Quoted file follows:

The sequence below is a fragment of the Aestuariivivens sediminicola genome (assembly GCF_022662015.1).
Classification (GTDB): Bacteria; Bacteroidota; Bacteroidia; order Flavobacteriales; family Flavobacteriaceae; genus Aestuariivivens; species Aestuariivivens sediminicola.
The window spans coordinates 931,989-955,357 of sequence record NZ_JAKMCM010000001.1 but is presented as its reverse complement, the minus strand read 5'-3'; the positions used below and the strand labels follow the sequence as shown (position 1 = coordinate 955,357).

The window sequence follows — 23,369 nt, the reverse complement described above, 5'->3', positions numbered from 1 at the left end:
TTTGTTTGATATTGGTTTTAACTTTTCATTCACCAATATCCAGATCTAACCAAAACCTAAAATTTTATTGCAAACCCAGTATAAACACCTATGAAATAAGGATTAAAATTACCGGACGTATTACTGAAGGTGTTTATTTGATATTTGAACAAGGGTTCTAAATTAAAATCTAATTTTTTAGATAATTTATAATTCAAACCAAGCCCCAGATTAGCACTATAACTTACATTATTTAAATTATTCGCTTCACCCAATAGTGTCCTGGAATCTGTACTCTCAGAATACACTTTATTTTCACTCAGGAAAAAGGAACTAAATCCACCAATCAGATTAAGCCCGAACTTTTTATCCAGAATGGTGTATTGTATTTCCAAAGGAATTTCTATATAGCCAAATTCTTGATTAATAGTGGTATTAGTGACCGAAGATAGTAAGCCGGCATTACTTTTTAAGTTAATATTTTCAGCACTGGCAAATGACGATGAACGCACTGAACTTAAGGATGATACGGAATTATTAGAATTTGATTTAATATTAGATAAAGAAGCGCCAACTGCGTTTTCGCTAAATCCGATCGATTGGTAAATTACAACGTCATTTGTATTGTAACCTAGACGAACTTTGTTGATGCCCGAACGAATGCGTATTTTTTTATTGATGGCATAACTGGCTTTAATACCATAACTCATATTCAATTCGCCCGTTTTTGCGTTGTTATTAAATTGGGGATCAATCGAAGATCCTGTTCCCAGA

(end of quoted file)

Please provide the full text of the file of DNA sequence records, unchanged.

The sequence below is a fragment of the Aestuariivivens sediminicola genome (assembly GCF_022662015.1).
Classification (GTDB): Bacteria; Bacteroidota; Bacteroidia; order Flavobacteriales; family Flavobacteriaceae; genus Aestuariivivens; species Aestuariivivens sediminicola.
The window spans coordinates 931,989-955,357 of sequence record NZ_JAKMCM010000001.1 but is presented as its reverse complement, the minus strand read 5'-3'; the positions used below and the strand labels follow the sequence as shown (position 1 = coordinate 955,357).

The window sequence follows — 23,369 nt, the reverse complement described above, 5'->3', positions numbered from 1 at the left end:
TTTGTTTGATATTGGTTTTAACTTTTCATTCACCAATATCCAGATCTAACCAAAACCTAAAATTTTATTGCAAACCCAGTATAAACACCTATGAAATAAGGATTAAAATTACCGGACGTATTACTGAAGGTGTTTATTTGATATTTGAACAAGGGTTCTAAATTAAAATCTAATTTTTTAGATAATTTATAATTCAAACCAAGCCCCAGATTAGCACTATAACTTACATTATTTAAATTATTCGCTTCACCCAATAGTGTCCTGGAATCTGTACTCTCAGAATACACTTTATTTTCACTCAGGAAAAAGGAACTAAATCCACCAATCAGATTAAGCCCGAACTTTTTATCCAGAATGGTGTATTGTATTTCCAAAGGAATTTCTATATAGCCAAATTCTTGATTAATAGTGGTATTAGTGACCGAAGATAGTAAGCCGGCATTACTTTTTAAGTTAATATTTTCAGCACTGGCAAATGACGATGAACGCACTGAACTTAAGGATGATACGGAATTATTAGAATTTGATTTAATATTAGATAAAGAAGCGCCAACTGCGTTTTCGCTAAATCCGATCGATTGGTAAATTACAACGTCATTTGTATTGTAACCTAGACGAACTTTGTTGATGCCCGAACGAATGCGTATTTTTTTATTGATGGCATAACTGGCTTTAATACCATAACTCATATTCAATTCGCCCGTTTTTGCGTTGTTATTAAATTGGGGATCAATCGAAGATCCTGTTCCCAGA